Even if a manufacturer has the best investigative support crew that requires installers to walk through specific troubleshooting steps, some will lie and say they've already done what you ask them to - or, as you mention - 'won't continue the diagnostic process'.

Since you can not change human nature, you have to then try and change human behavior... by whacking offenders with prohibitive $250 no-problem-found RMA fees.

 

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Since you can not change human nature, you have to then try and change human behavior... by whacking offenders with prohibitive $250 no-problem-found RMA fees.

Pelco used to exercise something similar to this and may still.  I would receive pretty good reports/invoices on what was found wrong.  For all of the criticisms, Pelco was a class act in many regards.  I have never received this level of detail from any manufacturer since.  Even when I was hit with a fee I thought it was fair.  Here's a cropped warranty repair sample:

NOTICE: This comment has been moved to its own discussion: Which Manufacturers Provide Detailed Reports On Camera Failure Causes?

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Avigilons warranty processes great they overnight you a camera replacement if your camera is in warranty, but if you want to have a couple extra on the shelf just for temporary service I see no reason not to buy a few of these.looking through the list of renewed you can tell it some of the products that are less popular like 9-22mm 1mp cameras and a lot of box body cameras. I think it's a good way for them to get rid of EOL products to clear their shelves for the new inventory rather than having two revision back products.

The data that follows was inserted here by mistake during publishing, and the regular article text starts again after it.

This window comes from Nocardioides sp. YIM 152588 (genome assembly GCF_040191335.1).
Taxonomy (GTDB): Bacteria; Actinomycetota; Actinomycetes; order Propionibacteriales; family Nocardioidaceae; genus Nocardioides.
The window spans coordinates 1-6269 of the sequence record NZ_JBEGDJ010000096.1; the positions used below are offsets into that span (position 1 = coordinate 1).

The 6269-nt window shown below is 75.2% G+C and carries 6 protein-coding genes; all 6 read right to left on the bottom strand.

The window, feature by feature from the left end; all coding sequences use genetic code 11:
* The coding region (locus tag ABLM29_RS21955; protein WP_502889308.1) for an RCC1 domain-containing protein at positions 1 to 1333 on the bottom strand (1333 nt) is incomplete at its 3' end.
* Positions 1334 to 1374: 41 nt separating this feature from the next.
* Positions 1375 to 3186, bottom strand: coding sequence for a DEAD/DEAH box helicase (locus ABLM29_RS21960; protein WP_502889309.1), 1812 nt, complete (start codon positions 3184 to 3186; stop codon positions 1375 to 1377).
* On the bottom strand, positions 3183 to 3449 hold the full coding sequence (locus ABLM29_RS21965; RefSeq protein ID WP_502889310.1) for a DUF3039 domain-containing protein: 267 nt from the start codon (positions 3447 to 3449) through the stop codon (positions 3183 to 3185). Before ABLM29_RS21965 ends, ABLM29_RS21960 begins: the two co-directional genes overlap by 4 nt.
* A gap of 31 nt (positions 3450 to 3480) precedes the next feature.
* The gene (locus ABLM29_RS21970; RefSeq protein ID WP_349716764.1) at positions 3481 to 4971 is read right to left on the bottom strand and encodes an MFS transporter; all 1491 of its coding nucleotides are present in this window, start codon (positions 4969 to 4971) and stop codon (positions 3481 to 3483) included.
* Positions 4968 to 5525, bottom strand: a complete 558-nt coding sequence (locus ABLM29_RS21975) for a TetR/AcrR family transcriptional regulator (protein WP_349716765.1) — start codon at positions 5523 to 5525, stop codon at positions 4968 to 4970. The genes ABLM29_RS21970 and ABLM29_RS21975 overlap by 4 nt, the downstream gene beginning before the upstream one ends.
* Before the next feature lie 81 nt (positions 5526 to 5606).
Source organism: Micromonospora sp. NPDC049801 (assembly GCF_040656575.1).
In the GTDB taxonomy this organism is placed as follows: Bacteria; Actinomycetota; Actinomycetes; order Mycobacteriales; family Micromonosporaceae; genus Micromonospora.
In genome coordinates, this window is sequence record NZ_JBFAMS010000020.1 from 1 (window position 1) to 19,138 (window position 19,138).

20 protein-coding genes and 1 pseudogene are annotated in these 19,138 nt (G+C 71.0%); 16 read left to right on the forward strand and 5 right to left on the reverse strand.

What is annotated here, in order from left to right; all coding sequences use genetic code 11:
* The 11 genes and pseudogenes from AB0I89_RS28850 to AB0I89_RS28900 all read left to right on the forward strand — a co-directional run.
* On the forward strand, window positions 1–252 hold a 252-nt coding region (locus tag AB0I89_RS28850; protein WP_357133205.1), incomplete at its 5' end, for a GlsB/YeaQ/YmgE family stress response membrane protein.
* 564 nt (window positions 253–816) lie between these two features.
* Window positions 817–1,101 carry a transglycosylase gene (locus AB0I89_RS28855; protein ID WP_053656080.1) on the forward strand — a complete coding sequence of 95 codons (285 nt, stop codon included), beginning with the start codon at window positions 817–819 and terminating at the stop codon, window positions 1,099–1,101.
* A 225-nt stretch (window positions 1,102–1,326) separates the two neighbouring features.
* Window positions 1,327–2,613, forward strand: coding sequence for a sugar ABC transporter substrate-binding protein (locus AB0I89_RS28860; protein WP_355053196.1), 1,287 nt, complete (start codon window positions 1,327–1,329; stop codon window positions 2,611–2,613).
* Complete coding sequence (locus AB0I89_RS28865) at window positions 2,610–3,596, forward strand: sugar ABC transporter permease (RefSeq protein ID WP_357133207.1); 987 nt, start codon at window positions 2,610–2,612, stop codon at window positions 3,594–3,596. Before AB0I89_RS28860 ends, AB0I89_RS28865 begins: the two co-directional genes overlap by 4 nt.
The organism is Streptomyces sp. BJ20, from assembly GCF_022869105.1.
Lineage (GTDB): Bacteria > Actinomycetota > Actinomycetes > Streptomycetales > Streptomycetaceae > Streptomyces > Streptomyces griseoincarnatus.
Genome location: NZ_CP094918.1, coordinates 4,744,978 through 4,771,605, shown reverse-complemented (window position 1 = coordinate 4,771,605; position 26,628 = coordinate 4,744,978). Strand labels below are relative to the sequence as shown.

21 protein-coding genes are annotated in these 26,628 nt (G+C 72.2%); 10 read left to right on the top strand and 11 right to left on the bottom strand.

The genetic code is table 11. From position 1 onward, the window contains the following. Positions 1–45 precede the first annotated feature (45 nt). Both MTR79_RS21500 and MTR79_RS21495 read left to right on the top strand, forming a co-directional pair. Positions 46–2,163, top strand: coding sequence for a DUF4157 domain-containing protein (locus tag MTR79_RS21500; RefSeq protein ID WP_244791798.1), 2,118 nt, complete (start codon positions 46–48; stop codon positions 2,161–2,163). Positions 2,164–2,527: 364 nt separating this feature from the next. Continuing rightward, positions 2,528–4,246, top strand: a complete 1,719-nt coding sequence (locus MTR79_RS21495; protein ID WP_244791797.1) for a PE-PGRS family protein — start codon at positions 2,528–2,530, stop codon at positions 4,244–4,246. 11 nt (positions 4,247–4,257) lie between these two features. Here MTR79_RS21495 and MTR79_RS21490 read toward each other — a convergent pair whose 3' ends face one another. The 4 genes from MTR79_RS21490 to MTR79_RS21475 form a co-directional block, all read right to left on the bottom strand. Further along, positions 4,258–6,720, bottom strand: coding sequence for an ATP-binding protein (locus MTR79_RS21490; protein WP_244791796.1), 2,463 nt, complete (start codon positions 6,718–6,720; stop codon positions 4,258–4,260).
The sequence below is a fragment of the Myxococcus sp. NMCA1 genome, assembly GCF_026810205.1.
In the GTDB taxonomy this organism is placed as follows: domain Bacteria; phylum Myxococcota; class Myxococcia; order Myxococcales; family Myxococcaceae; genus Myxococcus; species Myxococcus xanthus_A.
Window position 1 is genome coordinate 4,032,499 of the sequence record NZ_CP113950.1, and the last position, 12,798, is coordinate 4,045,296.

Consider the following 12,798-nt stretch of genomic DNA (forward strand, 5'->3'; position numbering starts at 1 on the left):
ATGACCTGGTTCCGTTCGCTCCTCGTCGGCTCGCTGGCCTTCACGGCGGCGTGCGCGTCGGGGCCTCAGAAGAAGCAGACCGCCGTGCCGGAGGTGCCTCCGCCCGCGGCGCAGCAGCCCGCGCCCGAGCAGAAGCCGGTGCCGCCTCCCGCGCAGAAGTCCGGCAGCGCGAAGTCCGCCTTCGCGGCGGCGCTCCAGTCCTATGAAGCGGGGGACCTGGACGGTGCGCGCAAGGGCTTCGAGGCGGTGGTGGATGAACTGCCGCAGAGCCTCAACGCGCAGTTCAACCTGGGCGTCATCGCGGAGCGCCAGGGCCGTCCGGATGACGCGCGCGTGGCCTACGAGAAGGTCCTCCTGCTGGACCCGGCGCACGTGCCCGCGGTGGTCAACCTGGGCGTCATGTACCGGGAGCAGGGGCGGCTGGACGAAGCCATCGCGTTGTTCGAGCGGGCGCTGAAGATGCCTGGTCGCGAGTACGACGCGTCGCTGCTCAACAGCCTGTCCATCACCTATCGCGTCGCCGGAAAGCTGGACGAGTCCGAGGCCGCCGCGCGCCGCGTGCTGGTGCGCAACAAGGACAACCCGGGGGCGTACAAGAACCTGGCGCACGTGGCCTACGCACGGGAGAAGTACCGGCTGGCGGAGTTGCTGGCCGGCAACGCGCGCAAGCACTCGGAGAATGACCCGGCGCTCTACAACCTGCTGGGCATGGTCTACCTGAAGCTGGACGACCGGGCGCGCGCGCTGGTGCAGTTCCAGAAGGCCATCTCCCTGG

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looking through the list of renewed you can tell it some of the products that are less popular like 9-22mm 1mp cameras and a lot of box body cameras.

Quite a few H3s/H3As on there as well.  Not the most current product and definitely dated, but they are fairly usable when someone demands ultra-low cost.  Discount needs to be more though.

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Avigilon declined to comment about how end users would know if products were new or 'renewed' and about disclosing how old or used any 'renewed' product offered was.

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Kind of along these same lines, how many integrators end up with perfectly good video equipment on their shelves due to over purchase, didn't work in the application as expected i.e. wrong lens type, change by customer after purchase, brokered a deal for new system by including buy back of customers existing equipment etc.?

A myriad of things come up that result in products on the shelf and over time it adds up.  Example:  we have 4 brand new, in the box Altronix cctv power supplies that are now 3yrs old but never used - 3 of them have never even been opened, several fixed Digital Watchdog HD bullet cameras and 2 DVR's that were replaced in an attempt to figure out a problem that ended up being unrelated to cameras, 8 Mobotix M15's used for a few months and then changed camera standard etc. 

Surely there's a market for this kind of stuff at 60/70% off MSRP??  I haven't found one and have considered establishing one so input from IPVM members would be helpful in validating or invalidating that idea (I'm also not opposed to someone stealing and implementing this idea as long as you let me know where to find your site so I can post my stuff! :) )

I'm interested in what others think: 

* is it a problem for you?

* how do you get rid of that kind of stock?

* If there was an "online marketplace" established for this kind of thing would you post items for sale on it? 

* Is there already a marketplace like this somewhere? (besides ebay - I have in mind something specifically aimed and marketed to the security industry)

* Do you think end users would  take advantage of it for emergency backup stock?

* Could you sell this kind of equipment to smaller retail, residential customers with understanding it only has a 30, 60 or 90 day warranty or is "pre-owned" or whatever? 

* Would offering that kind of sale to an end user be detrimental to the industry as a whole?

* Manufacturers:  would something like this be an avenue for clearing out your old inventory without degrading your new product sales?

NOTICE: This comment has been moved to its own discussion: Integrators, What Do You Do With Products That You Buy But Do Not Use?